Blinding Lights: How Artificial Lights Affect Marine Ecology
No acknowledgement, let alone regulations, in sight regarding artificial light pollution across Karachi coast
Blinding Lights: How Artificial Lights Affect Marine Ecology?
No acknowledgement, let alone regulations, in sight regarding artificial light pollution across Karachi coast
As the sun set over Karachi, we left behind the bright lights of the city and headed west. Our goal was to visit Mubarak Village, where the night sky was not polluted by artificial light but illuminated by countless stars. We were a team of three reporters from The Citizenry curious to explore the contrast between the natural light and artificial light at night (ALAN).
We were guided in our mission by Muhammad Zahir, a fisherman and part-time picnic van driver. Around 10:30pm on Sunday, October 15, the four of us were seated in a black Japanese 660cc car as we carefully traversed the bumpy and unlit Goth Mubarak Road with our car’s headlights leading the way. Zahir, a resident of the village, gave us directions to a shrine, the darkest spot in the area. On one side of the road were bare hills, covered in spots with pale green thorny shrubs, shadowing military-monitored rural settlements. On the other, was a shoot-on-sight coastal zone with military personnel.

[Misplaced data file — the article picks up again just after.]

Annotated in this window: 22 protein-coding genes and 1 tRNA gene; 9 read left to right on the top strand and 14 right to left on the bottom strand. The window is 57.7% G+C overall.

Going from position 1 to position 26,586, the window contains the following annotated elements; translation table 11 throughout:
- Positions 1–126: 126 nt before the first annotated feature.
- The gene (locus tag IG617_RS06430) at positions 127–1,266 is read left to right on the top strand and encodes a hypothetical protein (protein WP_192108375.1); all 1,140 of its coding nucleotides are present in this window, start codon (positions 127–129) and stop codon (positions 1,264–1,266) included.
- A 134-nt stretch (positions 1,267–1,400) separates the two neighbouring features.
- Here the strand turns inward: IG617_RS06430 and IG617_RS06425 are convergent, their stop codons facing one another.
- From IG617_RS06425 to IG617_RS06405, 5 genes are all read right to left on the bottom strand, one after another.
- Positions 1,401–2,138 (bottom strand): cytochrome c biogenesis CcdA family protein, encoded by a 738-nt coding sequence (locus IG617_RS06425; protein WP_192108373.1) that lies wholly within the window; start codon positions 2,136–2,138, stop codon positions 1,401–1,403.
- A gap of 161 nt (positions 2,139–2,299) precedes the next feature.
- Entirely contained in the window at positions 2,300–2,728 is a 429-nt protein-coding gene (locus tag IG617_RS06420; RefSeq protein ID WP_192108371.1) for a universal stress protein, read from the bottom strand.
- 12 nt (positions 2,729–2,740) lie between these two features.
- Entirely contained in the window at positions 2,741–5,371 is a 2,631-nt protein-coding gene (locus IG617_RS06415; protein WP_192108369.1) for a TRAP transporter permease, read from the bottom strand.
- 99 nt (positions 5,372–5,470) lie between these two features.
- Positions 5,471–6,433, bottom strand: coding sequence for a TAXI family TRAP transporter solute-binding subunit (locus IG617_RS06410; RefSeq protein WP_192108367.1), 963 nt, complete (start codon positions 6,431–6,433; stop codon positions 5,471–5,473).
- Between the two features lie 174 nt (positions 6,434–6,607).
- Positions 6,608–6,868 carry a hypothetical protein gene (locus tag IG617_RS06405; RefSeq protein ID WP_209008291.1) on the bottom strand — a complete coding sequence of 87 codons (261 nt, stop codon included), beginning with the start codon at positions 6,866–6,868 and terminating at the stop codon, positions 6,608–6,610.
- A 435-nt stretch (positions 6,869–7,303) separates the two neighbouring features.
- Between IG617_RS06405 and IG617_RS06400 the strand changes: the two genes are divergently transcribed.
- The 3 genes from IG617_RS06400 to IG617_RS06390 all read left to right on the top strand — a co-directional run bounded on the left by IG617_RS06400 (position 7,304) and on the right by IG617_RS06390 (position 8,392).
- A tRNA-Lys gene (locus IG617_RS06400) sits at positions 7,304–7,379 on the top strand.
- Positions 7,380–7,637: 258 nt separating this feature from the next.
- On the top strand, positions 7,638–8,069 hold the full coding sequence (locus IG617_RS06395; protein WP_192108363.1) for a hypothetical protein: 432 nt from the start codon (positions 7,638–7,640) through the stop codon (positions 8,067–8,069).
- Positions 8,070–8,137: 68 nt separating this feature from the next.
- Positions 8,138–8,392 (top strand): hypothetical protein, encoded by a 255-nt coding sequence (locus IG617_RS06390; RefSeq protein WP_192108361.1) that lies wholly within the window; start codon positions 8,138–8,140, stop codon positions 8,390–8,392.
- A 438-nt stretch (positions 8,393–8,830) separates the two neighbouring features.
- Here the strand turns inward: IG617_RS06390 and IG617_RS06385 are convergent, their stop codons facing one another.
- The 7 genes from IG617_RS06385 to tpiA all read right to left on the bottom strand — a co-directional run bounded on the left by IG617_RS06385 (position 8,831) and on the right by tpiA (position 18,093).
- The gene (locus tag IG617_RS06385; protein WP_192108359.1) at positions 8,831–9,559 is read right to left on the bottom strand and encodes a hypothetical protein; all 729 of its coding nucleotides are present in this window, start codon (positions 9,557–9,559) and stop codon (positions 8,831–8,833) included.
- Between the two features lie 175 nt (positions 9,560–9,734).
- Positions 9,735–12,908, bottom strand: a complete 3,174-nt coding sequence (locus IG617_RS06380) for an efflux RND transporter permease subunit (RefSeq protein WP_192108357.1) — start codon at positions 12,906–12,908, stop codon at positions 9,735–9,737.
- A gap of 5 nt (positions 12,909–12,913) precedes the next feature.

We crossed through an army check post and reached the village. The houses comprising cemented painted structures and huts looked uninhabited. Not a soul was in sight. We were astounded by the silence in this hamlet of 565 houses with 2,390 people (2017 census) when we got there at 11pm. The only sounds were the barking of stray dogs and waves slamming against the shore. The village was without power and mobile signals barring a few houses equipped with 12-watt white LED lights, a.k.a energy savers, lit through solar panels. Zahir lived in the village along with his wife, three children and parents in a 200-square-yard compound comprising three bamboo huts.